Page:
Among other notable titles that are newly available on Bl-ray, Criterion has just issued another Robert Altman classic with ''Short Cuts'' (The Criterion Collection. $39.95), his epic-length 1993 study of the lives of 22 disparate people living in contemporary Los Angeles that was based on several short stories by the late Raymond Carver and which featured an all-star cast including Julianne Moore, Jennifer Jason Leigh, Robert Downey Jr., Chris Penn, Tim Robbins, Madeline Stowe, Jack Lemmon, Lili Taylor and, perhaps inevitably, Huey Lewis. The company has also give the full bells-and-whistles treatment to Guillermo del Toro’s Oscar-winning 2006 ''Pan’s Labyrinth''’ (The Criterion Collection. $39.95), a dark fable in which a young girl (Ivana Baquero) comes face to face with horrors of both a fantastical nature and of a more realistic variety in the former of her cruel new stepfather (Sergi Lopez), a fascist captain in the army of General Francisco Franco charged with rooting out rebels in the wake of the Spanish Civil War. Finally, for laughs (which we could probably all use about now), the greatest comedy team of all time makes their Blu-ray debut with ''The Marx Brothers Silver Screen Collection'' (Universal Home Entertainment), a three-disc set collecting their first five movies--''The Cocoanuts'' (1929), a newly restored edition of ''Animal Crackers'' (1930), ''Monkey Business'' (1931) and the newly relevant masterpiece ''Duck Soup'' (1933--along with newly recorded audio commentaries for each one featuring the likes of Harpo’s son Bill Marx and critics. F.X. Feeney and Leonard Maltin, a documentary chronicling the Marxs rise to fame in Hollywood and archival footage of appearances by Harpo and Groucho on ''The Today Show.''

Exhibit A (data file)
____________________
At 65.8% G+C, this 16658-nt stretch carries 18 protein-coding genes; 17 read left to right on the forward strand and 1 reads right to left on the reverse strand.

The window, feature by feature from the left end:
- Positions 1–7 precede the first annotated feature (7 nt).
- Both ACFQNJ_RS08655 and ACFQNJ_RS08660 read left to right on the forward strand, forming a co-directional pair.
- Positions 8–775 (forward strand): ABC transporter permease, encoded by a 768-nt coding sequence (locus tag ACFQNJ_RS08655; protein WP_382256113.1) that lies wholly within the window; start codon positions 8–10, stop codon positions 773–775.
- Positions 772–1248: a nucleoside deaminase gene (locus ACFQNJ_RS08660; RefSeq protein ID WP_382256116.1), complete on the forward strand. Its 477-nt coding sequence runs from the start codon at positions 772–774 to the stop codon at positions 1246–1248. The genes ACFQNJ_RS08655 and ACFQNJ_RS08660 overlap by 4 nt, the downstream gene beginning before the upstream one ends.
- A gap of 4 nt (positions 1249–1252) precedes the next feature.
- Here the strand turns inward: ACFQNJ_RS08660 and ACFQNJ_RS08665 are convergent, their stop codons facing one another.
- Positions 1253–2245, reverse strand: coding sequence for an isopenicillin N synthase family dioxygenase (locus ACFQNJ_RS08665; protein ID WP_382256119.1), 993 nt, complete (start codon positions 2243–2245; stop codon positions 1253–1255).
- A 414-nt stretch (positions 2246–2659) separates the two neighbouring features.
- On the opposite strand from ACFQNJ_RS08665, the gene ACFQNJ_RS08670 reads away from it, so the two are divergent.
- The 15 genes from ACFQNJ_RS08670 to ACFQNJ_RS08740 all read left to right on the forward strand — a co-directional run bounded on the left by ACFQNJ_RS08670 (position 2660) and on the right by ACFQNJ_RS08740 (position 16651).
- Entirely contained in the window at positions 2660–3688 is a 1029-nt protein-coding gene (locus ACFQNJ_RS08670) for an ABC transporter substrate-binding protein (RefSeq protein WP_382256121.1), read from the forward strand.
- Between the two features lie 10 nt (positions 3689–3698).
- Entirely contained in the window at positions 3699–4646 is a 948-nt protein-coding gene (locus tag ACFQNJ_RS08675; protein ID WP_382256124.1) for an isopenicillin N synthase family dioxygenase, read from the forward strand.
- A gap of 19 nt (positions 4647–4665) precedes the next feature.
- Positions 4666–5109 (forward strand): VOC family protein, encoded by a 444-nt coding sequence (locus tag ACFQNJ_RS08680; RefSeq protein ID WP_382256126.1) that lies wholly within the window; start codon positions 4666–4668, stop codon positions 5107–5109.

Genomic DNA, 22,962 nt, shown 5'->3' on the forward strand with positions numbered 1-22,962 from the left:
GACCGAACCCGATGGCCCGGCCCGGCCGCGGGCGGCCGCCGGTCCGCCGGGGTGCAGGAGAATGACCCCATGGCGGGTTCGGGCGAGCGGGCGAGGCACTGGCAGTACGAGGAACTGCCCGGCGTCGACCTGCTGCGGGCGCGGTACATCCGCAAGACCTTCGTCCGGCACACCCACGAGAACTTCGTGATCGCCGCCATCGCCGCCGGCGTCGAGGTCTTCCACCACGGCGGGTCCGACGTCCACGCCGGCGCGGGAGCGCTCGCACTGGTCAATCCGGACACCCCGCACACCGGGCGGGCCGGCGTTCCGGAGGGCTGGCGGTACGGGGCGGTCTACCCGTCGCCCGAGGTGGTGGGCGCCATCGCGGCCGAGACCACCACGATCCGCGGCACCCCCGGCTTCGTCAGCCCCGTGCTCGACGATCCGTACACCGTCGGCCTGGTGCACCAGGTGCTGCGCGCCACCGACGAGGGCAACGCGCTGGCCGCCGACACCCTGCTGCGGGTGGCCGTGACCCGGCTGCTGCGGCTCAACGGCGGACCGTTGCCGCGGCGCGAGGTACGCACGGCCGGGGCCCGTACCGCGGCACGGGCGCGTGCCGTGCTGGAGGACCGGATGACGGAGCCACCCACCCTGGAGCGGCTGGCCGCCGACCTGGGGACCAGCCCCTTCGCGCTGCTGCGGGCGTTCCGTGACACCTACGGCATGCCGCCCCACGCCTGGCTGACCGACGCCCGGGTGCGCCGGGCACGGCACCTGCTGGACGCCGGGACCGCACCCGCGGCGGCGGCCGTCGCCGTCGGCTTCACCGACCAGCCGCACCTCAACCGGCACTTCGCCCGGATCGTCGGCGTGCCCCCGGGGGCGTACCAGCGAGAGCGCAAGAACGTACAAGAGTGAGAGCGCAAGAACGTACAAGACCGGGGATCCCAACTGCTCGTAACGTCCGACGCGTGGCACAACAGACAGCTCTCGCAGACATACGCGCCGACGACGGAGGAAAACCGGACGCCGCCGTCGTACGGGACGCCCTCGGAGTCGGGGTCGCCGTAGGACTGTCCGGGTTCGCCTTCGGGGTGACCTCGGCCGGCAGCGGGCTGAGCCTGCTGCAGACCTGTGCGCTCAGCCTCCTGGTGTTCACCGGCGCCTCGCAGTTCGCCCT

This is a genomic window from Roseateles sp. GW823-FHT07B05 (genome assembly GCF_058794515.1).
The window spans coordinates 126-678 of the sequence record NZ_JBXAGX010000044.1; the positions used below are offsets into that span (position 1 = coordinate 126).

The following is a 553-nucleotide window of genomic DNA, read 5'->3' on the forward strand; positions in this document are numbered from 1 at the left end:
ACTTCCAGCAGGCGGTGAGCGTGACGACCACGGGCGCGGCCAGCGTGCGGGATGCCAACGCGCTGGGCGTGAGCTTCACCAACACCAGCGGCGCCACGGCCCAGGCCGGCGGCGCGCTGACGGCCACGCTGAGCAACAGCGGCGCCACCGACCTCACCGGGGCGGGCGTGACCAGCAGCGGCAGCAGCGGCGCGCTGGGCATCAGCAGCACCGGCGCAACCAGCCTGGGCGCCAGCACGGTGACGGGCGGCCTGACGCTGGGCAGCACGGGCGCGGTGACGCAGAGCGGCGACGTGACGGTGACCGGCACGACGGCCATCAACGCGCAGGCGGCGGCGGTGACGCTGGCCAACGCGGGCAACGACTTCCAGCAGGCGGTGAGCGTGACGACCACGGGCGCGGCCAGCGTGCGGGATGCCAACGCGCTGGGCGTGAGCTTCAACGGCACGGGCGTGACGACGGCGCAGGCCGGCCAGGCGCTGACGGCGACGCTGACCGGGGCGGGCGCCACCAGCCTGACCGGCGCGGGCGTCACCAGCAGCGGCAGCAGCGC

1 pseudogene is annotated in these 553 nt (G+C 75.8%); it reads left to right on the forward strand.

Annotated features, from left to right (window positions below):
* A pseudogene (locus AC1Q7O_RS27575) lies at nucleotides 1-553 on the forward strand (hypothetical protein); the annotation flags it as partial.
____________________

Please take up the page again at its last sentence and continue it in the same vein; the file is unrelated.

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originally posted: 11/13/16 09:46:19
last updated: 11/15/16 04:52:44